Friday, July 24, 2009

Whitney Terrell

Whitney Terrell is the New Letters Writer-in-Residence at the University of Missouri-Kansas City. His first novel, The Huntsman (Viking) was a New York Times notable book and was selected as a best book of 2001 by The Kansas City Star and The St. Louis Post-Dispatch. His second novel, The King of Kings County (Viking) won the William Rockhill Nelson award from The Kansas City Star and was selected as a best book of 2005 by the Christian Science Monitor. In 2006, he was named one of 20 “writers to watch” under 40 by members of the National Book Critics Circle.

His non-fiction has appeared in The New York Times, Details, The New York Observer, The Kansas City Star, and The Atlanta Journal-Constitution. Recently, he embedded with the 22nd infantry in Baghdad, an experience he covered for the Washington Post Magazine.

Last week I asked him what he was reading. His reply:
Of late, I have been reading Updike, Updike, Updike. This is a jag that began with his death which spurred me, as I suspect it did many people, to go back and actually read his work again, rather than dealing with him as an idea, a “great author,” a brand name. I began with the third and best of the Rabbit books, Rabbit is Rich, and read back from there to Redux and finally to Run. I was shocked and abashed by how much he achieved in these books, how serious and consistent their purpose seemed, and how far they exceeded the achievement I’d granted them in my memory. The fault was all mine, not his. In the encomiums that followed Updike’s death, many spoke of his writing about sex, the titillating aspects of his work, as well as his majestic prose. But in the Rabbit books, he seems to me, more than any writer I can think of, the great American poet of death and loneliness. The novels, in the tone and sensation, recall Hopper paintings and in Rabbit, Run I imagine the down-market Chinese restaurant and the “Club Castanet” -- both places Rabbit visits with his mistress, Ruth -- as Pennsylvania equivalents of the café in Nighthawks. This is not the kind of comment that attracts readers, I suppose, and so perhaps it is best for Updike to be remembered as a sexy virtuoso. But it should be noted that his characters’ plentiful highpoints -- such as the moment where Rabbit claims to find God in a well-struck drive -- are brighter for this infinitely dark backdrop.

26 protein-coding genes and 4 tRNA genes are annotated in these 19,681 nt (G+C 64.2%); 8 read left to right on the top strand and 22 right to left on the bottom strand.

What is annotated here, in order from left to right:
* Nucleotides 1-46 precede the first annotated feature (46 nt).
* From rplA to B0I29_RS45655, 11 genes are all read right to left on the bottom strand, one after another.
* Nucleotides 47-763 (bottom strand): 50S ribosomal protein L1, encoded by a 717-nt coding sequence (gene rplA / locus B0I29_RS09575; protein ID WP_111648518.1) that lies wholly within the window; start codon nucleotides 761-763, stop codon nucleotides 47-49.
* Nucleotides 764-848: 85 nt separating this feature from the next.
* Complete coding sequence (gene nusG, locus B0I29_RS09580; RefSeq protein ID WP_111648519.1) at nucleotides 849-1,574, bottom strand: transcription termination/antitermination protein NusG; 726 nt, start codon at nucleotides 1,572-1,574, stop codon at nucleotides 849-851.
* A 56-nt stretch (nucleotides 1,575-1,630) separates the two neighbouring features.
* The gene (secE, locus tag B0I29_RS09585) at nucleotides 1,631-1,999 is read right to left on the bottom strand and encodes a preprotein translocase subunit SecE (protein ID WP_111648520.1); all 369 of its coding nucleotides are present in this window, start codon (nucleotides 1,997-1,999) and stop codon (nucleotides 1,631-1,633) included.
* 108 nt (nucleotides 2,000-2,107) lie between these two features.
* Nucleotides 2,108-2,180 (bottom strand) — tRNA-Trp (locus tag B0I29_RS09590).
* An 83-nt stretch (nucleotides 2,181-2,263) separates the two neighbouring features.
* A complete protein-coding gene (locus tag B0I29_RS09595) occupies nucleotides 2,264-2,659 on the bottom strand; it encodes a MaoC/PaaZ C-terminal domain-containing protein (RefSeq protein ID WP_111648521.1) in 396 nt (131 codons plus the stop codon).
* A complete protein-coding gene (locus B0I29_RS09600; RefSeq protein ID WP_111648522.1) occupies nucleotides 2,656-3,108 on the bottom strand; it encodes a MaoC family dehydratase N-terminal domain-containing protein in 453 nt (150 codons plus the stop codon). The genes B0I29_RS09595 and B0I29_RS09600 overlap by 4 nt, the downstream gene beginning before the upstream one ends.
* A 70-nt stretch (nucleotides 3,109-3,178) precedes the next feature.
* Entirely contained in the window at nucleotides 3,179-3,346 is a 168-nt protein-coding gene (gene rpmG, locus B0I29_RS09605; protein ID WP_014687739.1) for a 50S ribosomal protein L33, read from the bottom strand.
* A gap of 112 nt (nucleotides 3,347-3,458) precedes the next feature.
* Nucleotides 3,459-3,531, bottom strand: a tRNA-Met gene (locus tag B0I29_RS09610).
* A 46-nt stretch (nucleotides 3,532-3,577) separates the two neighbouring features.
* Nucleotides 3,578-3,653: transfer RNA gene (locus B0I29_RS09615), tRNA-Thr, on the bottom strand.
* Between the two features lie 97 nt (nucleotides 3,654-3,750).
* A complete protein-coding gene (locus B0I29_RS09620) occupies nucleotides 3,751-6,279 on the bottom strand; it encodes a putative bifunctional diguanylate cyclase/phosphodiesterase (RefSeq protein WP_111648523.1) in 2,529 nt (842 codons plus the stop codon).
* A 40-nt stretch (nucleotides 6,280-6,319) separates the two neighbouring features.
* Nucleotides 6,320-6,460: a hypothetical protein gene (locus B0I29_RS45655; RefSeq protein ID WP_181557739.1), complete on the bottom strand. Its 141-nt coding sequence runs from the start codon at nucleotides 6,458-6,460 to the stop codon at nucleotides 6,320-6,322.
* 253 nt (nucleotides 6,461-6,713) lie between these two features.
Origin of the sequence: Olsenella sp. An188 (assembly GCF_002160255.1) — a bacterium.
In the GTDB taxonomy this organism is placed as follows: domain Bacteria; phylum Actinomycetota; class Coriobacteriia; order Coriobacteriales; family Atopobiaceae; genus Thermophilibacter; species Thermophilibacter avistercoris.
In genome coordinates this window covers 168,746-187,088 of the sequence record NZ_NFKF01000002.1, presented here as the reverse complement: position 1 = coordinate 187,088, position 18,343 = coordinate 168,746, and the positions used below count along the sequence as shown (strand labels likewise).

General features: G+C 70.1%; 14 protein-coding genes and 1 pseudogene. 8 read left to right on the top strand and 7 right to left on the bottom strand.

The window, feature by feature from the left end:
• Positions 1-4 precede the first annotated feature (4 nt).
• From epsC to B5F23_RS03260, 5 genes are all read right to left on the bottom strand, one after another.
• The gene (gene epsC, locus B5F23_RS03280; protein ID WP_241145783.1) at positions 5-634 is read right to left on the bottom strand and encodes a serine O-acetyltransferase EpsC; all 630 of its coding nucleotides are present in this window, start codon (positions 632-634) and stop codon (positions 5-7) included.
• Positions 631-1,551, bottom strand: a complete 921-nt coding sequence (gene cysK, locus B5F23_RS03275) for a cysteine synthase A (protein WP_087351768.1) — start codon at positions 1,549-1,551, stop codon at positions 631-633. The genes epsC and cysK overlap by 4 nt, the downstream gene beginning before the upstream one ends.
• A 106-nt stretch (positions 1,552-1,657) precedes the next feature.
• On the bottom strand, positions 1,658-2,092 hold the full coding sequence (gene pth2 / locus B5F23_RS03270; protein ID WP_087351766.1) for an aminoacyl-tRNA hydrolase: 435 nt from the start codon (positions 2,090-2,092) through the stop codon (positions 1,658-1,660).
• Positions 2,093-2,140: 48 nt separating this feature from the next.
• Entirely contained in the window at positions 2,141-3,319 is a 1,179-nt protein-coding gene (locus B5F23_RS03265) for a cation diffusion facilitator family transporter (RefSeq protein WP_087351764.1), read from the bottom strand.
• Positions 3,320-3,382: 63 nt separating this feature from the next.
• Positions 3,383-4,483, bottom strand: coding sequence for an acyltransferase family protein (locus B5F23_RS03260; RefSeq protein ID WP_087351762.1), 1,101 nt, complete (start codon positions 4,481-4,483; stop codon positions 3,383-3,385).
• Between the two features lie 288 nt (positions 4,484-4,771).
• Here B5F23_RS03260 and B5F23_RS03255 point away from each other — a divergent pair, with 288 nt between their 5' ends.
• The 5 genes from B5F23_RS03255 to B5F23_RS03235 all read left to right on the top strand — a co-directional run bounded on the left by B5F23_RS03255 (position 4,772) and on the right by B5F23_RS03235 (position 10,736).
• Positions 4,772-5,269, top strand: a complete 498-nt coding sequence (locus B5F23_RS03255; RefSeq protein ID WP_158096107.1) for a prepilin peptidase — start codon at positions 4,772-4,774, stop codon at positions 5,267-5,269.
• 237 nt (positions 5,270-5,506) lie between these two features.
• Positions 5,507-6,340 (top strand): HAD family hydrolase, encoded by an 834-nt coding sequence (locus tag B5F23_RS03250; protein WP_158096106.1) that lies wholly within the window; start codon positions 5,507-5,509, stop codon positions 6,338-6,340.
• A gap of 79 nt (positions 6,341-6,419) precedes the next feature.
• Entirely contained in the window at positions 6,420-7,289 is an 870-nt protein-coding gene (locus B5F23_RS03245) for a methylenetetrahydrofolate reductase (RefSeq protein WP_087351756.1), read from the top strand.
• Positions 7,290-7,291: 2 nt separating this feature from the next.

In a year where death is touching my personal life more than I would like, I was happy for his honesty. The Rabbit jag has led, of course, to a full-blown Updike review so that you can currently find, piled up under my bedside table, Self-Consciousness, Museums and Women, and his excellent collection of essays More Matter.
Visit Whitney Terrell's website to learn more about the author, his novels, and his non-fiction.

The Page 99 Test: The King of Kings County.

--Marshal Zeringue